Change of Seasons
Today, I spent 3 hours hiking out carrying my 15lb DSLR camera rig to capture a few images that best represent our transition into fall. This small collection of images are common for my area this time of year and I hope you enjoy.
Some challenges with close in photography (macro) especially spiders hanging on their webs is obtaining sharp focus across the width and depth of the spider, and of course the wind blowing the spider around while you attempt to focus.
The Orb Spider pictured is one of two living outside my home this fall, and I am very pleased. One is near our entrance way and I had the pleasure of seeing her each afternoon as I came home. The second one was more discrete living near a bush both welcome and I am honored to have the eaters of insects living here. Just remember once established they rarely move beyond their web and filter many insects into their diet. What a deal.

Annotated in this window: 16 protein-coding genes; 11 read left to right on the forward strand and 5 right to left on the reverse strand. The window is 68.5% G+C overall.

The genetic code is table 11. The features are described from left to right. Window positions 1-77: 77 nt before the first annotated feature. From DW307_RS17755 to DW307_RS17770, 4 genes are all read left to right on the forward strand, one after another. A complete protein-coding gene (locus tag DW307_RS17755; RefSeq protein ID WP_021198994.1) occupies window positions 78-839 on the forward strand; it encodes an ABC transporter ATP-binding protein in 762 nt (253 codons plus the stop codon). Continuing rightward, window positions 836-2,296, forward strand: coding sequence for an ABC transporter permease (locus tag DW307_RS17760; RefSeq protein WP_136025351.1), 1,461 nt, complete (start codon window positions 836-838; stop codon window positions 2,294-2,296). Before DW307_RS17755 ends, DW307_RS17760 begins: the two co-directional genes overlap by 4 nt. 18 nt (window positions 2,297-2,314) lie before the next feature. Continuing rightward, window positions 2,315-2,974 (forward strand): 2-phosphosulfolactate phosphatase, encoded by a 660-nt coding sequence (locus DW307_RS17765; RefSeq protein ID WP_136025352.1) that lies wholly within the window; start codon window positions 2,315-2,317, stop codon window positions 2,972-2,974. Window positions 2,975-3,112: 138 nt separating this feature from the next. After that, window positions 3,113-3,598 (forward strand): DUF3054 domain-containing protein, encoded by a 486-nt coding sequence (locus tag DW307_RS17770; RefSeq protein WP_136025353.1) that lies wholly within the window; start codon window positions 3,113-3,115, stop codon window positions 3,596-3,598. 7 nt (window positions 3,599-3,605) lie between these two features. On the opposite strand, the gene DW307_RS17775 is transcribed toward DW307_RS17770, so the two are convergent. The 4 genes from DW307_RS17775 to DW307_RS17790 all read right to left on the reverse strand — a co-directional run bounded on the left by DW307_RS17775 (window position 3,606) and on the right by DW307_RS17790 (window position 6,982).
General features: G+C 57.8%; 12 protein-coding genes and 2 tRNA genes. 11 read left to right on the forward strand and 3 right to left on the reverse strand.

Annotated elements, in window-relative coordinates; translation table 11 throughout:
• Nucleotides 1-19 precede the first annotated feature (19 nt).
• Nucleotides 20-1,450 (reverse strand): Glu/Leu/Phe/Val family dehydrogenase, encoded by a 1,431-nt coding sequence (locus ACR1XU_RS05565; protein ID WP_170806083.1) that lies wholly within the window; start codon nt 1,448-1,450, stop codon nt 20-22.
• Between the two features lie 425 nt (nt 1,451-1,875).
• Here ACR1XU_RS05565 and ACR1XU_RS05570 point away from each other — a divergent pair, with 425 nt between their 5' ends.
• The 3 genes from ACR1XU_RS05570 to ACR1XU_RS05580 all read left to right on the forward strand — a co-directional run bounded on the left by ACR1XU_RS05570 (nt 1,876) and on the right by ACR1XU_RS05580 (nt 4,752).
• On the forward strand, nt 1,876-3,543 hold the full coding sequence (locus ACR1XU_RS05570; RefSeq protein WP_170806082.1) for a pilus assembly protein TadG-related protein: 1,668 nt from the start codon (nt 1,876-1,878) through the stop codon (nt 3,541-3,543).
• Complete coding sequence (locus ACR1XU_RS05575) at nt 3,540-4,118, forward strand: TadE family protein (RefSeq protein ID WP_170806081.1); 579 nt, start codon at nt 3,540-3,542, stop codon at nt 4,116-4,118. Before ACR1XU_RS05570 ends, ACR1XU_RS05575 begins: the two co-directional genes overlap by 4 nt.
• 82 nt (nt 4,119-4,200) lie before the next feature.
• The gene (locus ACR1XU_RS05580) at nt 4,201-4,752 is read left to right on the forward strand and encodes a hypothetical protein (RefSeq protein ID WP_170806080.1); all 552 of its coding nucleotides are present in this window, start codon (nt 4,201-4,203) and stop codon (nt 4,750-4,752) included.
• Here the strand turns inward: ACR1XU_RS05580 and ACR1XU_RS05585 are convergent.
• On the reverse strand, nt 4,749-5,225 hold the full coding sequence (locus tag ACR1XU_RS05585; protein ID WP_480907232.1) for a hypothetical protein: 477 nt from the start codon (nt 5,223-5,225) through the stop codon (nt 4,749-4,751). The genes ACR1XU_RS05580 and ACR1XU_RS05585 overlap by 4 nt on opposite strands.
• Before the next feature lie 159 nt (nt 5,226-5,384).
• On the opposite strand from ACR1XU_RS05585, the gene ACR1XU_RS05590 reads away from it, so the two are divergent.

In order to live here - they must let me photograph them - all agreed.
Obtaining good photos of very small birds with a super telephoto is not a simple task. Some may think if you have a big lens your worries are over, but in fact bird photography takes time, luck, and patience. You have to deal with contrast lighting, fast moving birds that don't perch in the same spot long, and wide exposure settings to match the ever changing situation. With an excellent camera like the Nikon D500 and a fast long lens, most of your challenges are manageable.
Note: I included a few photos from October and November to better convey fall. Most were taken on the day of this posting, but a few were not - just for honesty, but all in Fall Season for sure.
- Nikkor 600mm f/4 FL ED VR